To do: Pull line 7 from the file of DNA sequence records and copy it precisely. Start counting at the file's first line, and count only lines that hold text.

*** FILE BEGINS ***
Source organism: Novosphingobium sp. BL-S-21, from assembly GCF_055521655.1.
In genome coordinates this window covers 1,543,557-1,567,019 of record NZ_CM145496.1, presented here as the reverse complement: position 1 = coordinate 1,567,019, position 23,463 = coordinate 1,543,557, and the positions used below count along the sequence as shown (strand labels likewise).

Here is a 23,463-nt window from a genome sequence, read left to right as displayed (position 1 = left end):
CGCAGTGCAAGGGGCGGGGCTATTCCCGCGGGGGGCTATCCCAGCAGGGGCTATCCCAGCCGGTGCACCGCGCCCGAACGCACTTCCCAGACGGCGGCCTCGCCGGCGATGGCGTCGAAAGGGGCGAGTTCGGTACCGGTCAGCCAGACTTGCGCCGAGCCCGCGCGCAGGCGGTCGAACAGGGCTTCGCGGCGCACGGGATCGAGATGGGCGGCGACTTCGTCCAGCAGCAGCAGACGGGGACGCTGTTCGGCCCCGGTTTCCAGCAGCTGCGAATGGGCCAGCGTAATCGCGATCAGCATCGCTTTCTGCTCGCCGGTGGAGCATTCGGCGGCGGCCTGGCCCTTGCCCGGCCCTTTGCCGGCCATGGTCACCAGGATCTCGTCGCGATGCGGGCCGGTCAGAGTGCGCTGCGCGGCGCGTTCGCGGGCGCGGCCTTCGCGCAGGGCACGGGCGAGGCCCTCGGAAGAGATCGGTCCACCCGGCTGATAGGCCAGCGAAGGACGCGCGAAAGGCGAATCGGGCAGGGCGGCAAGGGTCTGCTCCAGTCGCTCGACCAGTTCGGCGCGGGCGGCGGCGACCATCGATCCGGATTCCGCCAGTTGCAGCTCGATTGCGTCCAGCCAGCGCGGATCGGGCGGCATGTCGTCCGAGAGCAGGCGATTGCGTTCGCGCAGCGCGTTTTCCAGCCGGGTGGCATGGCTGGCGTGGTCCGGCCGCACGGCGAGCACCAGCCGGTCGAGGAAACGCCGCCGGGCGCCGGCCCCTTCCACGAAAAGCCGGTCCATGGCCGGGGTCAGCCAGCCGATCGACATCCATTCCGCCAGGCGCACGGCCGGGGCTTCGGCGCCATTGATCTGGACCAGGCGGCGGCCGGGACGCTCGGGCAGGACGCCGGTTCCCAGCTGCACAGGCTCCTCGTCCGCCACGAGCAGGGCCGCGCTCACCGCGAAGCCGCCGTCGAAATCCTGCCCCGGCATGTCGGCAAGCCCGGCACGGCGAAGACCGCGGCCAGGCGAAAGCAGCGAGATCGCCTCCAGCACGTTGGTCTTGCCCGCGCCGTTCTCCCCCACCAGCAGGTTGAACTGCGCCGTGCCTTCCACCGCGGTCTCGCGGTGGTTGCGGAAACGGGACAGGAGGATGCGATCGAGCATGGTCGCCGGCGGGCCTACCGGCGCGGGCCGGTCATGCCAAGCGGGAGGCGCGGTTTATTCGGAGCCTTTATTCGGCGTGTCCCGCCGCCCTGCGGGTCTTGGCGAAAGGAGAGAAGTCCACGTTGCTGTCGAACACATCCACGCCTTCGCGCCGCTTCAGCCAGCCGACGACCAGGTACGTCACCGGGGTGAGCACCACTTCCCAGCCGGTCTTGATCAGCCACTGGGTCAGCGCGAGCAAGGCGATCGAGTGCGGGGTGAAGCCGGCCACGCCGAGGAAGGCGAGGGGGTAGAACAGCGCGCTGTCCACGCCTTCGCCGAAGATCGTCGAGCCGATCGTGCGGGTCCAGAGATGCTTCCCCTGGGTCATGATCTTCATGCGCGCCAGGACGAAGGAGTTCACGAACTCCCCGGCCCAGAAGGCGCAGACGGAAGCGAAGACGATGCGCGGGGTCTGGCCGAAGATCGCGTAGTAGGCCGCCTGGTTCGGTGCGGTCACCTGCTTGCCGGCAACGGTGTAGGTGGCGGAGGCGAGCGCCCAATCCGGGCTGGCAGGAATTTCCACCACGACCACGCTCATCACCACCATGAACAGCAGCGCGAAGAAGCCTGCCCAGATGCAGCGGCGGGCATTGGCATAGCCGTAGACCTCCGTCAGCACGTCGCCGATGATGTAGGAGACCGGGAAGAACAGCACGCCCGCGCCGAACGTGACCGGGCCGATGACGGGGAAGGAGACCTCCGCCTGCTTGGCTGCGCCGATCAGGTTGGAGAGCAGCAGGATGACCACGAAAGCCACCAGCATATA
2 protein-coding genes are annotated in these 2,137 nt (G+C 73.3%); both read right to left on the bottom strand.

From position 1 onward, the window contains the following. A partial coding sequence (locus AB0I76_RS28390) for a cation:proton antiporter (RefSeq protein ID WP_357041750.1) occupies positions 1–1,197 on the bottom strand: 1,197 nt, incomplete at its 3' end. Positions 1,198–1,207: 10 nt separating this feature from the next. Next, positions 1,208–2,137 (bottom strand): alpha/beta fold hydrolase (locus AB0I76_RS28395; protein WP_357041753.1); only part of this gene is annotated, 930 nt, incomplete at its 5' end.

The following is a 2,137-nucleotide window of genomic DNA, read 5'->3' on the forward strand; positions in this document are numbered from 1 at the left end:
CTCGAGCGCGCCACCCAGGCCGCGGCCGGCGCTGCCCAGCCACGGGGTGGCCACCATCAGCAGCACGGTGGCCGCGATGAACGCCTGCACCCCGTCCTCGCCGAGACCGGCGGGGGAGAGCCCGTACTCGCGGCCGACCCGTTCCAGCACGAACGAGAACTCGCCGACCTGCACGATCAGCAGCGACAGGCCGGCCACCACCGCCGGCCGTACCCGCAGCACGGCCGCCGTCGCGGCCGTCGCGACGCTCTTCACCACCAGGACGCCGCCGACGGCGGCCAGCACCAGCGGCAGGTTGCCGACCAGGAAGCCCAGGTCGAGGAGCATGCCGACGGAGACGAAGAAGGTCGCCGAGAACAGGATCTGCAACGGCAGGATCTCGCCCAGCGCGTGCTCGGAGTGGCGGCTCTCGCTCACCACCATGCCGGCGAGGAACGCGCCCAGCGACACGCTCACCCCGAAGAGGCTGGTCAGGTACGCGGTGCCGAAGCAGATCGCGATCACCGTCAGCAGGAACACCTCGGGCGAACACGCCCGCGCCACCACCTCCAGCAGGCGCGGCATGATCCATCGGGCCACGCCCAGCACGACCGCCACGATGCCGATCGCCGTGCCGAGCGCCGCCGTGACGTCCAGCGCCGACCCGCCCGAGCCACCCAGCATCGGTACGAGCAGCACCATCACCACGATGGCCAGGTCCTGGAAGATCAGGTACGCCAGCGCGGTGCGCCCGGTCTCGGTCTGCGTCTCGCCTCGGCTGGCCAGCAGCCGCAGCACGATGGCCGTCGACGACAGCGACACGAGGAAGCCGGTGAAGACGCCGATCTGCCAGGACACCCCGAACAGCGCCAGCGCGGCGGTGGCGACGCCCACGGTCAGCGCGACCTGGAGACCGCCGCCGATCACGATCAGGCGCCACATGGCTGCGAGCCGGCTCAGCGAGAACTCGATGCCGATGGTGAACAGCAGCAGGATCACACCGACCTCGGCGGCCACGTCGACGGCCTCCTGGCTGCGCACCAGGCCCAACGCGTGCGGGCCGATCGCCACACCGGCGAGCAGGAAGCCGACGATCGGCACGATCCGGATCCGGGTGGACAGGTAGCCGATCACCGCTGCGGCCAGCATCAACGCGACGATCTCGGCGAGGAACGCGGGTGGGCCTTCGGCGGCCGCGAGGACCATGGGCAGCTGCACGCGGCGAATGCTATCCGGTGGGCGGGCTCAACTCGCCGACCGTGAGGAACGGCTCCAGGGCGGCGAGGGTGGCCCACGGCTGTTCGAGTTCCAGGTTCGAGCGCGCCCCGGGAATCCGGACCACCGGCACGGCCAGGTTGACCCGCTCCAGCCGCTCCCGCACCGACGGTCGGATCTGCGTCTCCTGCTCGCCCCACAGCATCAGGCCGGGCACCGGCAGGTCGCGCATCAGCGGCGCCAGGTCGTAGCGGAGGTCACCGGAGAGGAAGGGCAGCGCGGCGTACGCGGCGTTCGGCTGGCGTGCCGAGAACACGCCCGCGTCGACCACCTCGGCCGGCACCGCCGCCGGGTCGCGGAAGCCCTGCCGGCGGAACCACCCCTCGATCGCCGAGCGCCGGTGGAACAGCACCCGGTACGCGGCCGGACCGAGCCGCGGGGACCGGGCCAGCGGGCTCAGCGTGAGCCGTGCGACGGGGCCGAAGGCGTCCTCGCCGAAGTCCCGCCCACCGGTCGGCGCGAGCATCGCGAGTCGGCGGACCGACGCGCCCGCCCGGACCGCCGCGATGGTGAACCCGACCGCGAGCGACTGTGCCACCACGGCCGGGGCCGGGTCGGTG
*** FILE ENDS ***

The following is a 2,137-nucleotide window of genomic DNA, read 5'->3' on the forward strand; positions in this document are numbered from 1 at the left end: